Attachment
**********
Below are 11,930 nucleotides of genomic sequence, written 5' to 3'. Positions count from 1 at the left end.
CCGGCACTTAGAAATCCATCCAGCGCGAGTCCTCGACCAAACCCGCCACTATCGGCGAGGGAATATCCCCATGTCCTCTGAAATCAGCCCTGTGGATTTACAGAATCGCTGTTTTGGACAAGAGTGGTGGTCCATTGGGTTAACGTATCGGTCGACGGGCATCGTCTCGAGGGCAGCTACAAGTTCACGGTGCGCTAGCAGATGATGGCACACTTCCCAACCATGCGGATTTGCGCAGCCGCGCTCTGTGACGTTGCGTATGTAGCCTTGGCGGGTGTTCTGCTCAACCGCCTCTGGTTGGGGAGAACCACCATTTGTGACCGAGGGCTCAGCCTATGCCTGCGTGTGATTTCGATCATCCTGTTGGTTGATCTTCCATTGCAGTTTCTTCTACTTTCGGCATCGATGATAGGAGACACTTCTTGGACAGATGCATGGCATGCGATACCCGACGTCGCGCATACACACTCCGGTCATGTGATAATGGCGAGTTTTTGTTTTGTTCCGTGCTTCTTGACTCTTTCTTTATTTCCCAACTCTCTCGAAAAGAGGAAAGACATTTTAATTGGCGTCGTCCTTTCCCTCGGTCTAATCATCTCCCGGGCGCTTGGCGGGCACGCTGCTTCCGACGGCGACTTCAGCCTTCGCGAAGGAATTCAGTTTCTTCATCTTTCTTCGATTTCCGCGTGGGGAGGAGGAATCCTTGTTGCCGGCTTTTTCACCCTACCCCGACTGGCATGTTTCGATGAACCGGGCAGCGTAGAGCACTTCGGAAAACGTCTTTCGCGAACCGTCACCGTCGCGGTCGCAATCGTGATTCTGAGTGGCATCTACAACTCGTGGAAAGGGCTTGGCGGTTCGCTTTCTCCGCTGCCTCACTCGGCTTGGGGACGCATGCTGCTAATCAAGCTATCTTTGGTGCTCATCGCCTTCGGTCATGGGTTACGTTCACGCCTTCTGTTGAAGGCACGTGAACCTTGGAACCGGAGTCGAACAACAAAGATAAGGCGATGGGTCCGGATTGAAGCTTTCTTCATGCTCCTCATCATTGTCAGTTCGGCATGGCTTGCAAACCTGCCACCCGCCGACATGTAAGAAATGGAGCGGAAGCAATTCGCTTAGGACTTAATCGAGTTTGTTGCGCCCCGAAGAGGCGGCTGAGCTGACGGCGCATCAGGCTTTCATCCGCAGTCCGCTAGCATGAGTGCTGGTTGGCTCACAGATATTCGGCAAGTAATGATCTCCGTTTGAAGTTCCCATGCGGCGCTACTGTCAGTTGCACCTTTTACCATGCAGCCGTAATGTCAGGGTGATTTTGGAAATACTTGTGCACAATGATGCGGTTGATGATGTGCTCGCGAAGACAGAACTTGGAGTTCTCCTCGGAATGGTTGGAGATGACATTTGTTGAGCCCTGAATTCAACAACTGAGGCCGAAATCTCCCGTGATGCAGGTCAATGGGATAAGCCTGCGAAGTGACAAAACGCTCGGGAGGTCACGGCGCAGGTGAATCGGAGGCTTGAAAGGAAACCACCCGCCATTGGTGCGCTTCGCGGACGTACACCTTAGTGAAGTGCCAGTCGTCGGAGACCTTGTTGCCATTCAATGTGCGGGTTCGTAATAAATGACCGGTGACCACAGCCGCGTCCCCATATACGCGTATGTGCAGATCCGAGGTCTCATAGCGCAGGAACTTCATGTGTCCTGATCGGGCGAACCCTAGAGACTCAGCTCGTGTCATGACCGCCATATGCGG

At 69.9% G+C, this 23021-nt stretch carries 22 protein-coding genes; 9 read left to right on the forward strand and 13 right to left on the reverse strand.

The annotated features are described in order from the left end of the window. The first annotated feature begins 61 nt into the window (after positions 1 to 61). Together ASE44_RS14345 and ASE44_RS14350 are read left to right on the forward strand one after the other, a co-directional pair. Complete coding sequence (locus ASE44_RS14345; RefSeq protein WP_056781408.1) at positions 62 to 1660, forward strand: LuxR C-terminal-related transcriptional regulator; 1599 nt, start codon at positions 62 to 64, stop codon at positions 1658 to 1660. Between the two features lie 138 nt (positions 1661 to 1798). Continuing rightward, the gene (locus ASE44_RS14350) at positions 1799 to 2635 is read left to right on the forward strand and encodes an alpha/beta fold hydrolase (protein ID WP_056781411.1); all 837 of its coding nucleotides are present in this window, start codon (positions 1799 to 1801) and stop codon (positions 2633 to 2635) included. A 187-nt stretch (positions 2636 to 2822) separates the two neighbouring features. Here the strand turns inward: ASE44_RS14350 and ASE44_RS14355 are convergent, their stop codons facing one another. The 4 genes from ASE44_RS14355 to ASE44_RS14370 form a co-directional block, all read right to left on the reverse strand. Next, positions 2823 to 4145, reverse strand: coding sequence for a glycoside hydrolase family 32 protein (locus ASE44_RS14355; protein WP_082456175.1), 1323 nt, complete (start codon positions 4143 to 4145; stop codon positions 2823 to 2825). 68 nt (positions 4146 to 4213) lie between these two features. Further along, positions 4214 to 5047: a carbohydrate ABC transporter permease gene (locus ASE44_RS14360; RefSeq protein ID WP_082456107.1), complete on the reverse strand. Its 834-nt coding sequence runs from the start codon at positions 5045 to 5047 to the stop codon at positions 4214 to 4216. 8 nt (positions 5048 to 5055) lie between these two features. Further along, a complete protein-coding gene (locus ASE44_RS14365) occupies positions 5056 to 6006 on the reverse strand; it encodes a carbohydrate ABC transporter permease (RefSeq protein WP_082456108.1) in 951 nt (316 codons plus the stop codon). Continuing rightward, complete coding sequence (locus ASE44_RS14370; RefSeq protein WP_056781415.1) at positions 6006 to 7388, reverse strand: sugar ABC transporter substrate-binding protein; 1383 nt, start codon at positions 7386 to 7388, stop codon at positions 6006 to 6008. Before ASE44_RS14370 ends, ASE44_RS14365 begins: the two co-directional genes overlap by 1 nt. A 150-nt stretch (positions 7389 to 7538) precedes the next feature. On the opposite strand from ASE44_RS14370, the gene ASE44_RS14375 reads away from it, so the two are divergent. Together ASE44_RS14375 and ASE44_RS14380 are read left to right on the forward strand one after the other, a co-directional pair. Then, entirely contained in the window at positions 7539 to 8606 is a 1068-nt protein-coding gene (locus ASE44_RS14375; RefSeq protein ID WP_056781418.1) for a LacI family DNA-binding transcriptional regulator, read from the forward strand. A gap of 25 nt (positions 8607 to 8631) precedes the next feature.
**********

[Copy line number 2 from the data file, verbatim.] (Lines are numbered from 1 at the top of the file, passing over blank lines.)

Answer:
CCGGCACTTAGAAATCCATCCAGCGCGAGTCCTCGACCAAACCCGCCACTATCGGCGAGGGAATATCCCCATGTCCTCTGAAATCAGCCCTGTGGATTTACAGAATCGCTGTTTTGGACAAGAGTGGTGGTCCATTGGGTTAACGTATCGGTCGACGGGCATCGTCTCGAGGGCAGCTACAAGTTCACGGTGCGCTAGCAGATGATGGCACACTTCCCAACCATGCGGATTTGCGCAGCCGCGCTCTGTGACGTTGCGTATGTAGCCTTGGCGGGTGTTCTGCTCAACCGCCTCTGGTTGGGGAGAACCACCATTTGTGACCGAGGGCTCAGCCTATGCCTGCGTGTGATTTCGATCATCCTGTTGGTTGATCTTCCATTGCAGTTTCTTCTACTTTCGGCATCGATGATAGGAGACACTTCTTGGACAGATGCATGGCATGCGATACCCGACGTCGCGCATACACACTCCGGTCATGTGATAATGGCGAGTTTTTGTTTTGTTCCGTGCTTCTTGACTCTTTCTTTATTTCCCAACTCTCTCGAAAAGAGGAAAGACATTTTAATTGGCGTCGTCCTTTCCCTCGGTCTAATCATCTCCCGGGCGCTTGGCGGGCACGCTGCTTCCGACGGCGACTTCAGCCTTCGCGAAGGAATTCAGTTTCTTCATCTTTCTTCGATTTCCGCGTGGGGAGGAGGAATCCTTGTTGCCGGCTTTTTCACCCTACCCCGACTGGCATGTTTCGATGAACCGGGCAGCGTAGAGCACTTCGGAAAACGTCTTTCGCGAACCGTCACCGTCGCGGTCGCAATCGTGATTCTGAGTGGCATCTACAACTCGTGGAAAGGGCTTGGCGGTTCGCTTTCTCCGCTGCCTCACTCGGCTTGGGGACGCATGCTGCTAATCAAGCTATCTTTGGTGCTCATCGCCTTCGGTCATGGGTTACGTTCACGCCTTCTGTTGAAGGCACGTGAACCTTGGAACCGGAGTCGAACAACAAAGATAAGGCGATGGGTCCGGATTGAAGCTTTCTTCATGCTCCTCATCATTGTCAGTTCGGCATGGCTTGCAAACCTGCCACCCGCCGACATGTAAGAAATGGAGCGGAAGCAATTCGCTTAGGACTTAATCGAGTTTGTTGCGCCCCGAAGAGGCGGCTGAGCTGACGGCGCATCAGGCTTTCATCCGCAGTCCGCTAGCATGAGTGCTGGTTGGCTCACAGATATTCGGCAAGTAATGATCTCCGTTTGAAGTTCCCATGCGGCGCTACTGTCAGTTGCACCTTTTACCATGCAGCCGTAATGTCAGGGTGATTTTGGAAATACTTGTGCACAATGATGCGGTTGATGATGTGCTCGCGAAGACAGAACTTGGAGTTCTCCTCGGAATGGTTGGAGATGACATTTGTTGAGCCCTGAATTCAACAACTGAGGCCGAAATCTCCCGTGATGCAGGTCAATGGGATAAGCCTGCGAAGTGACAAAACGCTCGGGAGGTCACGGCGCAGGTGAATCGGAGGCTTGAAAGGAAACCACCCGCCATTGGTGCGCTTCGCGGACGTACACCTTAGTGAAGTGCCAGTCGTCGGAGACCTTGTTGCCATTCAATGTGCGGGTTCGTAATAAATGACCGGTGACCACAGCCGCGTCCCCATATACGCGTATGTGCAGATCCGAGGTCTCATAGCGCAGGAACTTCATGTGTCCTGATCGGGCGAACCCTAGAGACTCAGCTCGTGTCATGACCGCCATATGCGG